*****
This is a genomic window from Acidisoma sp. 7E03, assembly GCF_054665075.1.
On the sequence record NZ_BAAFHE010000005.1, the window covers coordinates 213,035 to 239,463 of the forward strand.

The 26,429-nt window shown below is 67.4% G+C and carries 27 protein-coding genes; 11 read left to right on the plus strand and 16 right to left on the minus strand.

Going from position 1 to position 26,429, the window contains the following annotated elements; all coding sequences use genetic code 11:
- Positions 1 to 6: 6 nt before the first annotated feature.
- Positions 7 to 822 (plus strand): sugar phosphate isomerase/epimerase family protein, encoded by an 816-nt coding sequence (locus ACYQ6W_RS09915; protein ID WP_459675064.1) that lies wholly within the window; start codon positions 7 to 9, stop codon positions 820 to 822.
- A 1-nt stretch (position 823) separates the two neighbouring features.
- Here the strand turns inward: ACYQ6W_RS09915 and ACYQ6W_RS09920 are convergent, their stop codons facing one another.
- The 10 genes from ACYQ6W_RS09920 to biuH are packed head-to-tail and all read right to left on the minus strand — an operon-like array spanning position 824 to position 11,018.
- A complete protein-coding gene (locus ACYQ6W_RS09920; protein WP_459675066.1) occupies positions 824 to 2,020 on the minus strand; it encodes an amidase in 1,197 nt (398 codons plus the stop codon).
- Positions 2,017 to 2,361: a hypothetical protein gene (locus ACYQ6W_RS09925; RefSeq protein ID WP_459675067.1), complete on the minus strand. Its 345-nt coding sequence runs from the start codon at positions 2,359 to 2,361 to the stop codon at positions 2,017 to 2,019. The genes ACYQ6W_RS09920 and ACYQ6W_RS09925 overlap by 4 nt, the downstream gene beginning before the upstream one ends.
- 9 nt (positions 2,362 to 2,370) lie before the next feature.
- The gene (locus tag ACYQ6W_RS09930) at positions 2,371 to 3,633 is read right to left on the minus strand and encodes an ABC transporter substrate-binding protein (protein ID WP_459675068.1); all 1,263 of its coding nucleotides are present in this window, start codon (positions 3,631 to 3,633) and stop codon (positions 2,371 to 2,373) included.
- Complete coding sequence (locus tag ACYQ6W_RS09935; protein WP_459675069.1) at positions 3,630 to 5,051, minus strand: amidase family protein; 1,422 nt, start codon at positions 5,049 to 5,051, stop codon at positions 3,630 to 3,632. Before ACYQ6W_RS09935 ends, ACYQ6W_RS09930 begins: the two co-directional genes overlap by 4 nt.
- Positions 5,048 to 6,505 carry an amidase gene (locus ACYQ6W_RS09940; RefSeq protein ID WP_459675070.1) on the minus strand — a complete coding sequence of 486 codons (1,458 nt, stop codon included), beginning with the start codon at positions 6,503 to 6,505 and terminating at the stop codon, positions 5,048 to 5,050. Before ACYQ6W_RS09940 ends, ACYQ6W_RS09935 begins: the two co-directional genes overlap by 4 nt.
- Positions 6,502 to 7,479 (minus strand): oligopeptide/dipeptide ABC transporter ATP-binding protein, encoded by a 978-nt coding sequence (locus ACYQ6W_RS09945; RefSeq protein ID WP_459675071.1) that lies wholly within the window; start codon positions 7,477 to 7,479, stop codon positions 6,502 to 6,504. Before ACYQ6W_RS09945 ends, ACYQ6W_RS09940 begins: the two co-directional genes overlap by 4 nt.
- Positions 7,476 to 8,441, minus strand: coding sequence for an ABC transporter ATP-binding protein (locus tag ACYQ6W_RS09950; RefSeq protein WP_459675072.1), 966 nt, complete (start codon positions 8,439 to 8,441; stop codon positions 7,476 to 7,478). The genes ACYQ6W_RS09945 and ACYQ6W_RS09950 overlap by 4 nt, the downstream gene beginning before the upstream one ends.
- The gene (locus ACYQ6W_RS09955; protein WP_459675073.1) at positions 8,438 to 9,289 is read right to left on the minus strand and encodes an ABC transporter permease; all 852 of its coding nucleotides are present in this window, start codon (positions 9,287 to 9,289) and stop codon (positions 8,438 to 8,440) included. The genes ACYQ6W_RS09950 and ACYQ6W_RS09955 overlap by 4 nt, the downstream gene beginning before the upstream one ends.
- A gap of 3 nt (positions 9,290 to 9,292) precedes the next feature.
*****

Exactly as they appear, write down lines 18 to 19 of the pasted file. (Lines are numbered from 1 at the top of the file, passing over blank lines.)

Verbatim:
- The gene (locus ACYQ6W_RS09955; protein WP_459675073.1) at positions 8,438 to 9,289 is read right to left on the minus strand and encodes an ABC transporter permease; all 852 of its coding nucleotides are present in this window, start codon (positions 9,287 to 9,289) and stop codon (positions 8,438 to 8,440) included. The genes ACYQ6W_RS09950 and ACYQ6W_RS09955 overlap by 4 nt, the downstream gene beginning before the upstream one ends.
- A gap of 3 nt (positions 9,290 to 9,292) precedes the next feature.